Case 1 – Coaching and Debt
Gerry, who is self-employed, came to me to discuss why he was being “targeted” by the banks and other institutions over his debts. He felt that no matter what he did he was being treated badly and bullied and was not getting anywhere with regard to reducing debt or simply being listened to. He had substantial mortgage arrears and was juggling over 8 other creditors. He was experiencing significant stress and isolating himself even further from family and friends. He had been to a financial advisor, but it had yielded little.
Over 3 sessions of coaching, Gerry worked on his goals and the visualisation of what he really wanted to get out of the sessions. Leaving the debt aside, his underlying anxiety and sadness was due to his lack of organisation in his life. He felt that he couldn’t get things moving in the direction he wanted. He felt powerless and out of control of his destiny which manifested in his debt and detrimental work patterns.
Coaching on both the work and money front, we clarified why he was doing what he was doing, and he admitted a disregard for money and structure since childhood. He came to realise he was in a spiral of denial about his responsibilities. He developed a plan based on his goal to get more organised. He also started a morning walk routine to collect his thoughts and plan his day. He relied on me to monitor and support his motivation and progress.
One of the sessions was dedicated to education around the arrears landscape in the country and addressing his concerns. We covered topics such as:
- personal insolvency & bankruptcy
- the law and regulations around debt management
- banks, vulture funds and their strategies
- court appearances
This was invaluable as it reduced his anxiety and “fear of the unknown”
Contacting the Revenue, creditors and banks, and discussing with family were all items on his task list, something which he had always been terrified to do. He used me as a springboard for ideas but also as an accountability partner, something he really needed. Equally the development of a budgeting, record keeping and debt management plan. Once he had taken the first step he felt better, clearer and more focussed. The taking of small additional actions generated power to take further steps. He started feeling better about work and became more organised, embracing technology to help market himself and increase his income.
He has a long way to go but now he knows where he is financially and knows what he can control, influence or just accept. He sees himself as less of a victim and more in control of his destiny, both financial and otherwise.
Case 2 – Coaching and Spending
Claire was a solicitor with a steady income. She really wanted to buy a house and get on the property ladder. Several years ago, Claire had racked up debt to the tune of €13,000 on her credit card. Her parents had come to the rescue and paid it off in total. The problem was that Claire had started to get into the same problem again and her credit card debt was climbing to close to €6,000. She was frustrated and angry that this had happened to her yet again and became anxious about her situation. She wanted to buy a house and she was told it was going to be more difficult with this debt history. She estimated that she needed a deposit and stamp duty of about €35,000 of which her parents would give her €15,000. Her spending on entertainment and food was very much at the high end.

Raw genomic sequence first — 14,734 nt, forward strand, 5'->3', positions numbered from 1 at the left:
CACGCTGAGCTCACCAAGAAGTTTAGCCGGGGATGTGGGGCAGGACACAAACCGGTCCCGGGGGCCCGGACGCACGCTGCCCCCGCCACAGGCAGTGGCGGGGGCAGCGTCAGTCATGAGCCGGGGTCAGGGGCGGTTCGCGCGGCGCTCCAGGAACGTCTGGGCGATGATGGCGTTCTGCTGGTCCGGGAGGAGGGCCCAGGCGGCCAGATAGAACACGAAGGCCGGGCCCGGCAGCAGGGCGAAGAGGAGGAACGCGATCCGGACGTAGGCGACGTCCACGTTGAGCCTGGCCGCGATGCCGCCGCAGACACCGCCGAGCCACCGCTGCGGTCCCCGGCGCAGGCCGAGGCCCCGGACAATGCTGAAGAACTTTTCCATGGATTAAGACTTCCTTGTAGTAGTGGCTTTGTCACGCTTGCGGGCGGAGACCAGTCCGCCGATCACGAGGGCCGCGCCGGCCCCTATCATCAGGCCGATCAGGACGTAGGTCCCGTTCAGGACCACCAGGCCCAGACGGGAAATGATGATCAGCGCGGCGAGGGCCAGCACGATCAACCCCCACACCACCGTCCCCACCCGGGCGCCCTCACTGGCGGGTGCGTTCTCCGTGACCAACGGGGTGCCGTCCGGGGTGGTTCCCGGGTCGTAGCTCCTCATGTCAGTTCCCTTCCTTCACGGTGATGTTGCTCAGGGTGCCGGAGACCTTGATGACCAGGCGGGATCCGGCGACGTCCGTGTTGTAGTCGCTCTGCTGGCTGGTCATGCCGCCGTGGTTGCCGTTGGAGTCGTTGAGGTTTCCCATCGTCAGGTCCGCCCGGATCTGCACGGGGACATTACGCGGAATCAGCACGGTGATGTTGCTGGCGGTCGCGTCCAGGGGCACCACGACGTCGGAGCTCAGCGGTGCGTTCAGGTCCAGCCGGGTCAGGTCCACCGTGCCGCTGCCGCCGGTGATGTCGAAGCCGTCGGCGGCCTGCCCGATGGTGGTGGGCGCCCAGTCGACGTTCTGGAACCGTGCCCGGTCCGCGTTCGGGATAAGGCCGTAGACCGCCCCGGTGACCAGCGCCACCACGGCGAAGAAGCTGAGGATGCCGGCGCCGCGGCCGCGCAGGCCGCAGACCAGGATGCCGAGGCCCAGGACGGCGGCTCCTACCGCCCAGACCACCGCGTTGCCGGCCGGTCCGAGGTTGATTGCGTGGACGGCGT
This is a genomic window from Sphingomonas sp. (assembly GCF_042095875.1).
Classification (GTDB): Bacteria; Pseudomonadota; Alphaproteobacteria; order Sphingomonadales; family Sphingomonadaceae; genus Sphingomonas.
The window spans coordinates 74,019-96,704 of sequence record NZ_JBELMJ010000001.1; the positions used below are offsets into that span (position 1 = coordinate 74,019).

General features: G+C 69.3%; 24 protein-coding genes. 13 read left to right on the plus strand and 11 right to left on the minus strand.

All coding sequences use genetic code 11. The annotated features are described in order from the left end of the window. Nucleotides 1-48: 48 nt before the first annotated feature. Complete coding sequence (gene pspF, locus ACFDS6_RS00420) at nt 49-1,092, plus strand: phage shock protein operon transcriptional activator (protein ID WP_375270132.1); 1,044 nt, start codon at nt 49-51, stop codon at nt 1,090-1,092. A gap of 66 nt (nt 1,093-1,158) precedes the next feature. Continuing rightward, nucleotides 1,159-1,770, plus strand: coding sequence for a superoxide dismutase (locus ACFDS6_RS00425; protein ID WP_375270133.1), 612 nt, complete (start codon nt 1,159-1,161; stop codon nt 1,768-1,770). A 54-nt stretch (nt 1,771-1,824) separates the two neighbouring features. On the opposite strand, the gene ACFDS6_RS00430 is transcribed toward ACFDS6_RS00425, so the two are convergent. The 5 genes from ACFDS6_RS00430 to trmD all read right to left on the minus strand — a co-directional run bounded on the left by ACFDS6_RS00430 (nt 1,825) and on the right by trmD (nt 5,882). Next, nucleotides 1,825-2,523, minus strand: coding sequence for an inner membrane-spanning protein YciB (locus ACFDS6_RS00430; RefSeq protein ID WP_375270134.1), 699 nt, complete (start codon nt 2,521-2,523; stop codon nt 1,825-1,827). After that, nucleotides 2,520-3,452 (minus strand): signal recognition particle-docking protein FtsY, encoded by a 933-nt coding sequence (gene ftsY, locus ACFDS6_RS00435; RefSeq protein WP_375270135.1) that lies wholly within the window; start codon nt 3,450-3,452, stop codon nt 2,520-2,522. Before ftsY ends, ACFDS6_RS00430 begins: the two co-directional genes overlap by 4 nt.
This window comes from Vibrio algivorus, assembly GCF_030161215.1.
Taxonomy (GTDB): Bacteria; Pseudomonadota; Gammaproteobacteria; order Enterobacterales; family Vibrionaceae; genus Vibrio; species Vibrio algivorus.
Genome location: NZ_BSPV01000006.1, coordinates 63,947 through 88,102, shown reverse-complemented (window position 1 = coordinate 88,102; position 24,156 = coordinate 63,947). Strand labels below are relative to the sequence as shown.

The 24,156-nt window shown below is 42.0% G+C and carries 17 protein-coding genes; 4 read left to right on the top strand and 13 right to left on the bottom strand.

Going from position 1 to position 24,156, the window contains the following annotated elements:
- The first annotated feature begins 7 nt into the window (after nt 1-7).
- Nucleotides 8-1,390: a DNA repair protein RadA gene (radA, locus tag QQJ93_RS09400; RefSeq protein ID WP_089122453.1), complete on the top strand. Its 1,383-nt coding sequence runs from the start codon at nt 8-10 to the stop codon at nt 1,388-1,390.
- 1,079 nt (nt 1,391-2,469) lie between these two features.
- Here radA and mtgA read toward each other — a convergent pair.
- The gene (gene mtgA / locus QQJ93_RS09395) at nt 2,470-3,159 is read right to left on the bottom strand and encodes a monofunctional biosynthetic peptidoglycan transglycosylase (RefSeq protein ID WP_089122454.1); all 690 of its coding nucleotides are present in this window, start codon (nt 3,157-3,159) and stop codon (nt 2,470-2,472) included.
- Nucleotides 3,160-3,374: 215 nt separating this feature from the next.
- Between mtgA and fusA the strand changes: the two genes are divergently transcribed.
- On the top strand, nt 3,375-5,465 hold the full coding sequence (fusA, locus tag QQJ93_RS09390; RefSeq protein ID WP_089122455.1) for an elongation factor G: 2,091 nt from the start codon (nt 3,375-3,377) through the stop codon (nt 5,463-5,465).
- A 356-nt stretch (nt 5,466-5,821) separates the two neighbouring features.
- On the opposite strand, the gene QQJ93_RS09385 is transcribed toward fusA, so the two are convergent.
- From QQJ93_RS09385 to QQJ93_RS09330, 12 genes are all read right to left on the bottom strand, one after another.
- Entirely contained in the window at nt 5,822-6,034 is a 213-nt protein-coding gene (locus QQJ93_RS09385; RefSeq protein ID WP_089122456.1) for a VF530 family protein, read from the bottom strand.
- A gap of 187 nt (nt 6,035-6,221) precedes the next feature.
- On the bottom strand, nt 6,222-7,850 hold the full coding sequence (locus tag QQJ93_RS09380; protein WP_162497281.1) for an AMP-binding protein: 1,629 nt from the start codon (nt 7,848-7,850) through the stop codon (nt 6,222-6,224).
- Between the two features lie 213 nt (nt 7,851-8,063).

After our initial conversation we decided to look at her goals and visualise what she really wanted:
• to be in control of spending and credit cards
• saving for a deposit and not dip into it
• To be moving towards what she wanted, a house in a good area
• Not to worry about money and break the pattern of anxiety about it
Following an initial session where we looked in detail at spending and income, she confessed she had never really paid any attention to cost of things, ever! She felt she was moving away from her goals if anything.
Analysis of spending showed her patterns:
• Spending way too much at weekends. Being overly generous going out, paying for taxis, paying for drinks, paying for dinner. She was wrapped up in a spiral of thinking she needed to be seen and conspicuous socially. She never wanted to stay in. Subsequently she revealed that she didn’t really like her flatmate and went out a lot when she could have stayed in with friends. Her flatmate never went out.
• Her overriding money characteristic was status-seeking and this showed in her need to pay for things to be seen to be generous, but also to hide the truth about her mismanagement.
• Christmas was “out of control” spending wise and she had so many nieces and nephews and extended family. It was a whirlwind of family visits and she felt she had to buy them presents when she came around.
Over six sessions she came up with actions to complete including:
• Planning to go away for Christmas and not to buy presents this year
• Looking for another flat to enable her to entertain more and not feel the need to go out
• Take out the credit card to a zero-interest switcher and took it out of her purse. She took a concrete decision to only live on her debit card and within certain spending limits on food, clothes and entertainment. This was monitored closely
• Start going to friend’s houses more and non-expensive nights out like theatre and cinema
• Set up a savings plan for her deposit. Her budget savings went directly into paying off her credit card and building up a deposit.
The results were so empowering to her. She felt she had regained control and saw that there was a real plan in place now. The best thing about it was it was a plan that she came up with and was managing herself. This not only saved her spending on what she didn’t’ want but also moved her towards her main goal.